Id. On the third point Bar Counsel argues that taking his fee from the estate without court approval was not only improper, but it resulted in the Court being unaware of his handling of estate assets. Id. at 24. Finally, Bar Counsel argues that the subsequent civil action by the estate against Respondent is evidence that this misconduct interfered with the administration of justice. Id. at 25.
Although we agree that Bar Counsel has proved a violation of Rule 8.4(d), we do not find that the specific instances of misconduct found by the Committee are the only basis for the violation. The record demonstrates that Respondent repeatedly took shortcuts in connection with the Zaidee Robinson probate proceeding and committed numerous other failures in addition to the conduct noted by the Committee. These include:
Failing to get Carolyn Robinson's waiver of the conflict of interest arising from Respondent's interest in Delco Title (see Section II. A. supra);
Failing to open an estate for Maurice Robinson prior to transfer of the Ingraham Street property (FOF ¶¶24, 25);
Filing facially defective renunciation forms for Clifton and Yusef Robinson (FOF ¶¶ 26, 31);
Failing to even attempt to contact Clifton Robinson regarding his interest in the estate (FOF ¶35);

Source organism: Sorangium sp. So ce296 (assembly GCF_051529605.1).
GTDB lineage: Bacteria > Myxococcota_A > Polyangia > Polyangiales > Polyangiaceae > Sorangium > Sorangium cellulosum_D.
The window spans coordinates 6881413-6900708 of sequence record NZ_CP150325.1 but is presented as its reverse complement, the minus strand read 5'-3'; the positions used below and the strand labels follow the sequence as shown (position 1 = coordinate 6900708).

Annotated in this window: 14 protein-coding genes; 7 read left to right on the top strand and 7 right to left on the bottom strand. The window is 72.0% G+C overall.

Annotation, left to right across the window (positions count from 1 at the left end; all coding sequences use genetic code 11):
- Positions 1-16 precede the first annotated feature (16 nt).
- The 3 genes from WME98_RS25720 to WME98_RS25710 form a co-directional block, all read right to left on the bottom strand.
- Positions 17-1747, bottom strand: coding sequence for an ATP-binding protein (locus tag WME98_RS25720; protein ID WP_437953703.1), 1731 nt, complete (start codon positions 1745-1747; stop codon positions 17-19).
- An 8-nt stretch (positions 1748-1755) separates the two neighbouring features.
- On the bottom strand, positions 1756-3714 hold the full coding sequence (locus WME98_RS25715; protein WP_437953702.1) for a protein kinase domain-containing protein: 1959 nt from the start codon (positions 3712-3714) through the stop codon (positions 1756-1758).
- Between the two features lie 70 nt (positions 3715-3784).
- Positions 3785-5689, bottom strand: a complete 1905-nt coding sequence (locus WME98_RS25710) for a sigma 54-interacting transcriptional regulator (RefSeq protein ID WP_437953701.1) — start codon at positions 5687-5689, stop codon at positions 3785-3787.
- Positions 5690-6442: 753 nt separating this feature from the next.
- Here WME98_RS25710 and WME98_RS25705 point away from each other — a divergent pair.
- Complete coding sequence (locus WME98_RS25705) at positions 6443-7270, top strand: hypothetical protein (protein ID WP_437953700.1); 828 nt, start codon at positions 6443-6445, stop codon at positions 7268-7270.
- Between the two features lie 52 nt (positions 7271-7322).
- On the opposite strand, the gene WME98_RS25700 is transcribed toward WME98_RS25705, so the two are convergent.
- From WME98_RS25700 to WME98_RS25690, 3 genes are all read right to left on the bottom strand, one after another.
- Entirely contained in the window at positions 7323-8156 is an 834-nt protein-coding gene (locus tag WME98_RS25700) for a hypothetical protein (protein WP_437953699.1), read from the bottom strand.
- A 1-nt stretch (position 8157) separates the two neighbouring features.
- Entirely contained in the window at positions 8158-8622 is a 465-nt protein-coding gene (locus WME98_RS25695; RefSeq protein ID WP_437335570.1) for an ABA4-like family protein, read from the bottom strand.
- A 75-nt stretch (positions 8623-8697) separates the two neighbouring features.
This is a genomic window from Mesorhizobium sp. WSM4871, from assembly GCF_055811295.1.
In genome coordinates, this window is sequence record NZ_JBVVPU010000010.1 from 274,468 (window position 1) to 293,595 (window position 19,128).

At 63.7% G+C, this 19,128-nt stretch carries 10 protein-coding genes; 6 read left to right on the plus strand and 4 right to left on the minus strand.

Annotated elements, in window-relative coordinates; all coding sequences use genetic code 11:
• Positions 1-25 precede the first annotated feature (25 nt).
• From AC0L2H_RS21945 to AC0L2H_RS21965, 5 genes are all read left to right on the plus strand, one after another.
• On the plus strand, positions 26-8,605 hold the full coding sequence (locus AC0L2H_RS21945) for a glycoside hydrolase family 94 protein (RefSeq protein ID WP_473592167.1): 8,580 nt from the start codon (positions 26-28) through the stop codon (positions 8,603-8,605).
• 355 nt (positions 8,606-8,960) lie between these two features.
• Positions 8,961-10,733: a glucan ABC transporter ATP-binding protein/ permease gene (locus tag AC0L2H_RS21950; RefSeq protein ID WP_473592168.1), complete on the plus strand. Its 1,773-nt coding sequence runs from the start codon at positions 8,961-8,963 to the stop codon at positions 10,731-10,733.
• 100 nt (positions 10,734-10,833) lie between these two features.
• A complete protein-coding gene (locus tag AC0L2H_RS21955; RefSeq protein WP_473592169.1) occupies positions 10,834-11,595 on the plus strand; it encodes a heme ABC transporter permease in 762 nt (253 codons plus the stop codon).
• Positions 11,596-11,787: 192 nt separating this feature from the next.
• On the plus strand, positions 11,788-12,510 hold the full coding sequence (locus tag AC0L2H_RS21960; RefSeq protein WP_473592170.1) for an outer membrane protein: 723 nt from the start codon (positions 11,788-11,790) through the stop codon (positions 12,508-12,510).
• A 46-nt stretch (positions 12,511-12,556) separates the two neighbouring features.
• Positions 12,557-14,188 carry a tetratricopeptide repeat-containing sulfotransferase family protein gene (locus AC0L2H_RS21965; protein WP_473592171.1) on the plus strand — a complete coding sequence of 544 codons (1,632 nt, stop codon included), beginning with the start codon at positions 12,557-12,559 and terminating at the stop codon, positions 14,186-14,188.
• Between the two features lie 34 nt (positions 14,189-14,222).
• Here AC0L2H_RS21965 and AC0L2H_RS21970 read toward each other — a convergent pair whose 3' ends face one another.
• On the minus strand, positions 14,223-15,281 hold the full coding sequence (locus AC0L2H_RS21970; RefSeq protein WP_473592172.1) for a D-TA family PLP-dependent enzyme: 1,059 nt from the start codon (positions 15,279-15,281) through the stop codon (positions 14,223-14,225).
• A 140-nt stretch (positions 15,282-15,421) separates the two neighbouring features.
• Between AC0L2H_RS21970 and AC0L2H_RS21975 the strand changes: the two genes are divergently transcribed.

Failing to obtain court approval for the transfer of the Ingraham Street property to Carolyn Robinson, and;
Ignoring his client's obvious conflict of interest in acting as a fiduciary to the estate (FOF ¶37).
Although one or two of these individual failings might be attributable to carelessness, collectively they are emblematic of Respondent's misconduct. The totality of circumstances demonstrate that Respondent manipulated the probate proceeding to transfer real estate to his client under questionable circumstances when Respondent's own business interest was to close a mortgage on the property. The first element of Hopkins -- improper conduct by theRespondent -- is met on this record.
This improper conduct is different from the typical Rule 8.4(d) case involving a failure to appear at a hearing or otherwise cooperate in a judicial proceeding. See In re Shepherd, BDNs. 313-98 & 83-89, at 20 (BPR Dec. 10, 2003) (pending appeal) (unexcused failure to appear at hearing); In re Lyles, 680 A.2d 408 (D.C. 1996) (per curiam) (failing to obey court order); In re Robinson, 635 A.2d 352 (D.C. 1993) (per curiam) (same); In re Jones, 521 A.2d 1119 (D.C. 1986) (failing to respond to Bar Counsel's legitimate inquiries). A knowing failure to obey a specific court order is not, however, a required element of a violation.